It's staggering to me that flight crew would "snap" at a J class passenger for wanting some more food. I hate that kind of attitude.

After reading of your experience, I am totally turned off even trying J in QF for long haul.
 

GoldCanyon340

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QF really missed a trick by not introducing dine on demand (DoD) in J for the PER-LHR vv flights. For the daytime mid haul departures from Australia to Asia DoD is a nice to have but the lack of it does not detract from the experience. But the current QF9/10 flights, and future Project Sunrise operations, are hamstrung without it. Although I can see a scenario where the SYD-LHR nonstop is unveiled with DoD and QF, with the aid of compliant local media, will spin it, a la Dreamliner introduction, as some sort of World first.
 
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Anna

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I would send that feedback to QF if you haven't already.
I'm planning to do that. I was hoping that AFFers might be able to give me a better idea of whether I just got a bad menu for the hot snacks on QF9 or whether they are always so 'non-breakfast'. QF could do a quiche option or a frittata or almost any kind of sandwich which would all be more palatable for someone who has just woken up than what I had to choose from. Even just a bread roll with honey or jam would have been more appetising than beef kofta!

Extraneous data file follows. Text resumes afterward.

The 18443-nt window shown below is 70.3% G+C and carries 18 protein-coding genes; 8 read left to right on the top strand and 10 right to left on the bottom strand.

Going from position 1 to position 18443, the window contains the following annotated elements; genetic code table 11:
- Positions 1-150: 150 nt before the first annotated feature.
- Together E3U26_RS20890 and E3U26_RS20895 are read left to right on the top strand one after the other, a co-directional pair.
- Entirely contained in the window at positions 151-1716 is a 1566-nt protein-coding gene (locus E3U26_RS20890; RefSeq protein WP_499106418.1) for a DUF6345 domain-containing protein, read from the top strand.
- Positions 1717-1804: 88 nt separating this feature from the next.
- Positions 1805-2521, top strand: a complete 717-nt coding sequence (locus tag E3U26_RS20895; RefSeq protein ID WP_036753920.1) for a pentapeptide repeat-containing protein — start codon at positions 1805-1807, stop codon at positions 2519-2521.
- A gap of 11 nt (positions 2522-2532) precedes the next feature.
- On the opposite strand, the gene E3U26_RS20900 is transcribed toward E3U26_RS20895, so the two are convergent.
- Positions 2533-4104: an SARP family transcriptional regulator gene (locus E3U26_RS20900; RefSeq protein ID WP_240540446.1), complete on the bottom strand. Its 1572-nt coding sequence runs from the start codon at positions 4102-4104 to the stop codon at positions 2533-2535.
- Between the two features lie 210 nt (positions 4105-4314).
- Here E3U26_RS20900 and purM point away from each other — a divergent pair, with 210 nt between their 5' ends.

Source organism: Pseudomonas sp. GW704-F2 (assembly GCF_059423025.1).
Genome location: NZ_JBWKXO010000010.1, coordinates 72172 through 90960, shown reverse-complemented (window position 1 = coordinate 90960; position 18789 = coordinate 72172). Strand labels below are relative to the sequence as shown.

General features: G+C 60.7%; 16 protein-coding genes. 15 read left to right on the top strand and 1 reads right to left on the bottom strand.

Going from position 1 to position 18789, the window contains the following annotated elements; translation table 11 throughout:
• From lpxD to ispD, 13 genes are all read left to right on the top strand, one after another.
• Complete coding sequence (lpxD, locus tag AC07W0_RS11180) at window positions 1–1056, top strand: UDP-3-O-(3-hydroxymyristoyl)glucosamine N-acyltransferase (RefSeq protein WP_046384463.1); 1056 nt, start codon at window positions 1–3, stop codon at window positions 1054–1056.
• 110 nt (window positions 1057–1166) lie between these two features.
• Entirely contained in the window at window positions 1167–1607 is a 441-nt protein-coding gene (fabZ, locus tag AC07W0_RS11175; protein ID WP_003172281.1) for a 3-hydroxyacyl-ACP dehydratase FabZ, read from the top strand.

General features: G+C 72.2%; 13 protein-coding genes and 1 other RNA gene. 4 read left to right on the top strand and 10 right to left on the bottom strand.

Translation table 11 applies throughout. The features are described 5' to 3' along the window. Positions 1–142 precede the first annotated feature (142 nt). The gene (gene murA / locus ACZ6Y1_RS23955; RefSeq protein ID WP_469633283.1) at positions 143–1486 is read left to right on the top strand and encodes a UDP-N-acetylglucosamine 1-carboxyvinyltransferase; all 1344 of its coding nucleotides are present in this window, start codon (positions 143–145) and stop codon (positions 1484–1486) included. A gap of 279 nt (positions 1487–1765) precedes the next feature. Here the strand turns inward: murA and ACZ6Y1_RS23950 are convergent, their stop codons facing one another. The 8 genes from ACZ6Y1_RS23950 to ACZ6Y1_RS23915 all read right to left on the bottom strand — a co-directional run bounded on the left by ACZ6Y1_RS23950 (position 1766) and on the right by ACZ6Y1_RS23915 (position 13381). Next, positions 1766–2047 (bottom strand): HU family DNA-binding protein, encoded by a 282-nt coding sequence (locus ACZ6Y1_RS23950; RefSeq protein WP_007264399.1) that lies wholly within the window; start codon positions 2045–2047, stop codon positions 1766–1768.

Anna

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OT, but the other thing I really disliked about QF9 PER-LHR was the darkness for the whole 17 hour flight. At least if you stop in SIN you get that break in the airport with the artificial lighting for 2-3 hours. I was worried I would have really bad jetlag after QF9 but it wasn't too bad, I think because the sun was out at my destination. (My jetlag after QF10 was appalling though :oops:, all that marketing hype about that flight and that aircraft being designed to reduce jetlag is rubbish IMO).
 

Quickstatus

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@Anna no wonder you were feeling s***
Turning the lights off travelling west tend to maintain you in the original time zone and then you wake up when it’s morning in MEL.

Darkness does not fix Desynchronosis. You need light at specific times of the day (using destination time)

So for QF9
MEL-PER the cabin should be bright the entire duration because time in LHR is 7am when MEL is 5pm